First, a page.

The Latin Quarter business group submitted proposals for the temporary pedestrianisation of Middle Street and Abbeygate Street Lower but Mr Finn said the proposals the Council were considering were more in the line of creating adequate space for pedestrians while still allowing residents vehicular access.

This would involve creating a circuit for car traffic moving through Merchants Road around onto Augustine Street and exiting at Flood Street.
This is a shortened preview version of this article. To read the full details, see this week’s Galway City Tribune. You can buy a digital edition HERE.

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Residents want laneway closed following pipe bomb scare

Francis Farragher



From this week’s Galway City Tribune – Residents in part of Knocknacarra are calling for the closure of a laneway and for more Community Gardaí to be put on the beat following the discovery of a ‘viable’ pipe-bomb type device in the area last weekend.

Up to 13 homes in the Cimín Mór and Manor Court estates had to be evacuated on Friday evening last when the incendiary device was discovered by Gardaí concealed in an unlit laneway, leading to the emergency services being notified.

An Army EOD (Explosive Ordnance Disposal) unit was called to the scene and removed the device – according to local residents and councillors, the Gardaí have confirmed that the device was viable.

Gardaí have declined to comment on the detail of the case but have confirmed that the matter is being ‘actively and vigorously investigated’.

Chairman of the Cimín Mór Residents’ Association, Pat McCarthy, told the Galway City Tribune that the discovery of the viable device on the narrow laneway that links their estate to Manor Court was extremely frightening for all concerned.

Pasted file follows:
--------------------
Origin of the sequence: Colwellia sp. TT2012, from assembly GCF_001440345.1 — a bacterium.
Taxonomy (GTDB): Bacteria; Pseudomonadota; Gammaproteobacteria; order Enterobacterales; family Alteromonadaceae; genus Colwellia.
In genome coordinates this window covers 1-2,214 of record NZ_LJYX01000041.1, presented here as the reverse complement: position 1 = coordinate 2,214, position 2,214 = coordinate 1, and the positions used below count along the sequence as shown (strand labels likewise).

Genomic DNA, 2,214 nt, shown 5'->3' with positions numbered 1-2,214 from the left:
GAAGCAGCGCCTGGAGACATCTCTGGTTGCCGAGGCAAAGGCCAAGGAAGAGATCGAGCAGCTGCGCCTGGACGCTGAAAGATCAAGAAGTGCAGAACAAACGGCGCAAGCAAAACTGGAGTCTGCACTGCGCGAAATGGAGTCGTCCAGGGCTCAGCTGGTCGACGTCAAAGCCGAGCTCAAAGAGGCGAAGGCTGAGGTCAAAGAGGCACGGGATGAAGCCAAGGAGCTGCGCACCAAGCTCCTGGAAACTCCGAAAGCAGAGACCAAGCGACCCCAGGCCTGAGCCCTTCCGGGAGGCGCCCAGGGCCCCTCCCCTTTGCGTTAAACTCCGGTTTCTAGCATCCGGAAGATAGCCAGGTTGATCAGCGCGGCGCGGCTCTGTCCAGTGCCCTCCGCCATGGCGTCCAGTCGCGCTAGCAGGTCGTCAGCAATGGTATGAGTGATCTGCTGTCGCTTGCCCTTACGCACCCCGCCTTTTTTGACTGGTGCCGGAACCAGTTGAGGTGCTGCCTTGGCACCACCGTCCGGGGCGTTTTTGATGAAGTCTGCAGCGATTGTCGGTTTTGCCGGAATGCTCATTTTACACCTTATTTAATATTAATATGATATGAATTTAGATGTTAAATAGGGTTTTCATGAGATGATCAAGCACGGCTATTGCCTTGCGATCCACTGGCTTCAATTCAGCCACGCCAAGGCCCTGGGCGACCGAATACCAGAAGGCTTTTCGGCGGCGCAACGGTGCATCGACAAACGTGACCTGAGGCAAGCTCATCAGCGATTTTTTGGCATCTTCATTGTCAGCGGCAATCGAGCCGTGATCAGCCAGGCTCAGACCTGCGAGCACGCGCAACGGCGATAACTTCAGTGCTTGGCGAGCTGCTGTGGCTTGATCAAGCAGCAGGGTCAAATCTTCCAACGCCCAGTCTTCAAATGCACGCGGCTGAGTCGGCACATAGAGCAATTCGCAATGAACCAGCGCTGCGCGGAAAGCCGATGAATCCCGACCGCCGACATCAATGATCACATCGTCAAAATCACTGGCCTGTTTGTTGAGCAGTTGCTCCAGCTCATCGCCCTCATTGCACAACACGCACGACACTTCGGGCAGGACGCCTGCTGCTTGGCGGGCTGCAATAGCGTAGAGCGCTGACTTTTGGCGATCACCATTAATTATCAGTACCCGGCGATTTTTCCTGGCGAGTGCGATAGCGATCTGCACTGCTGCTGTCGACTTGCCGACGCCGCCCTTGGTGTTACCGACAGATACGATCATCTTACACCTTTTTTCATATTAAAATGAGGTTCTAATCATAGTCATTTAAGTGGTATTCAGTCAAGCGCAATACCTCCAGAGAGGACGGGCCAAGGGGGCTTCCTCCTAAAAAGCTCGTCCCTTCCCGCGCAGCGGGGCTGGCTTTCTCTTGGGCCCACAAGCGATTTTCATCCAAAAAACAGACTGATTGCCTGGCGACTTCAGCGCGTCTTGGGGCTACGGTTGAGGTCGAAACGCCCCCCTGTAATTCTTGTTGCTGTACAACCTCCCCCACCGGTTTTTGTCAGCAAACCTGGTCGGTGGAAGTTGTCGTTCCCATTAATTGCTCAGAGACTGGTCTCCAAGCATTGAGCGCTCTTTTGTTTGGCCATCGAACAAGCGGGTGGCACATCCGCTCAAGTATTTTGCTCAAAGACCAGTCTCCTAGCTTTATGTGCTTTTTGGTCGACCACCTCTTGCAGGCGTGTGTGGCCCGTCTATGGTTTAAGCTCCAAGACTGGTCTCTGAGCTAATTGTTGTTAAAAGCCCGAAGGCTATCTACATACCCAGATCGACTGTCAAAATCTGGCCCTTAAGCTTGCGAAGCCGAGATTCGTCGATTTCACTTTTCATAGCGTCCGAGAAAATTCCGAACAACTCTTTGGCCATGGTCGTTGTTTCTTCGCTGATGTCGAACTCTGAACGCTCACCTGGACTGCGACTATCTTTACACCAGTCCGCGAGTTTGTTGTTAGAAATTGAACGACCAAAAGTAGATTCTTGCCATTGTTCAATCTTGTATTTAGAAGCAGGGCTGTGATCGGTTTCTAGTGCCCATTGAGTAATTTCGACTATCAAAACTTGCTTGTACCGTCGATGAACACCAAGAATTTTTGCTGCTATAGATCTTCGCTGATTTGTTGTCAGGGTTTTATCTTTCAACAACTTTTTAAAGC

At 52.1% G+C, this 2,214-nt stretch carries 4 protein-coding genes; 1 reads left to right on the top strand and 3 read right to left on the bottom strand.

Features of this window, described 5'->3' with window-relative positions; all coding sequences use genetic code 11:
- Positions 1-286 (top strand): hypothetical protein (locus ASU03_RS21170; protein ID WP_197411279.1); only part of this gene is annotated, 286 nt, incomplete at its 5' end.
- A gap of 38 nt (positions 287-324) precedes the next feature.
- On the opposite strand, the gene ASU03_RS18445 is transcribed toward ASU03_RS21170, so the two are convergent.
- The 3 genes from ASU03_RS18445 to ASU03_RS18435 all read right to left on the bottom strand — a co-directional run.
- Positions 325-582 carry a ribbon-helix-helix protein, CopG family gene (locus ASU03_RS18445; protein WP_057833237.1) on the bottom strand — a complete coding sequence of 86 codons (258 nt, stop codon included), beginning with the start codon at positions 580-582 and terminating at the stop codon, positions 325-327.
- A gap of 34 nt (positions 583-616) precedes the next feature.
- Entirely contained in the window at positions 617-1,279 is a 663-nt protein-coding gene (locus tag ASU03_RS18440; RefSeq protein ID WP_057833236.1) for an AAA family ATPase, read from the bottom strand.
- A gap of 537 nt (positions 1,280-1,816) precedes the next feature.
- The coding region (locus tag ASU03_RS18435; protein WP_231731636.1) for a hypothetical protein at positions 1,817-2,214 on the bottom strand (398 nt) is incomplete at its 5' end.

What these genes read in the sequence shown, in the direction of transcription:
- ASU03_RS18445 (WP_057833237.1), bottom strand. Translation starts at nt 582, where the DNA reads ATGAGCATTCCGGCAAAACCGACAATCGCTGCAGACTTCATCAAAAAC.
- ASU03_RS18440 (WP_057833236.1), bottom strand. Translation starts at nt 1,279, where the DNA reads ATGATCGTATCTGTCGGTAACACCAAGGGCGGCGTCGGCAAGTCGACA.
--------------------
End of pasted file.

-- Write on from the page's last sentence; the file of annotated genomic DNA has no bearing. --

“For the best part of the past 20 years, we have been seeking action to be taken on this laneway which has been used for dumping and unsociable behaviour on a repeated basis.

“But what happened last Friday evening was really the last straw for us. This could have resulted in serious injury to innocent people and what is also of concern to us is how close this was to the two schools in the area,” said Mr McCarthy.

He said that over the coming days, the residents’ association would be petitioning all residents in the three estates concerned – the other two being Manor Court and Garraí Dhónaill – for action to be taken on the laneway.
This is a shortened preview version of this article. To read the full details, see this week’s Galway City Tribune. You can buy a digital edition HERE.

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Galway designer’s necklace is fit for a princess!

Denise McNamara



Kate Middleton wearing the necklace designed by Aisling O'Brien

From this week’s Galway City Tribune – A Galway jewellery designer is the latest to experience the ‘Kate effect’ after fans tracked down the woman who created a necklace for the Duchess of Cambridge which she has worn several times since it was gifted to her during her trip to the city last March.

Aisling O’Brien’s website crashed on Wednesday night when orders poured in for the piece from around the world. The necklace costs €109 with initials, while the earrings retail for €49.

“I’d never sold more than two things outside of Ireland before. I only had three of Kate’s necklaces in stock – and now I have orders for at least 50. I’ll have to start recruiting some elves,” laughs Aisling, who only set up her website during lockdown.

The 14-carat gold necklace and earrings set was designed by Aisling specially for Kate after examining her style – “understated, elegant, simplicity” is how the Tuam native describes it.

She was contacted about the commission by physiotherapist Thérèse Tully, who wanted to give the future queen a gift as she was using her room to change at Árus Bóthar na Trá beside Pearse Stadium when the royal couple were meeting with GAA teams.

(Photo: Duchess of Cambridge Kate Middleton wearing the necklace)
This is a shortened preview version of this article. To read the full details, see this week’s Galway City Tribune. You can buy a digital edition HERE.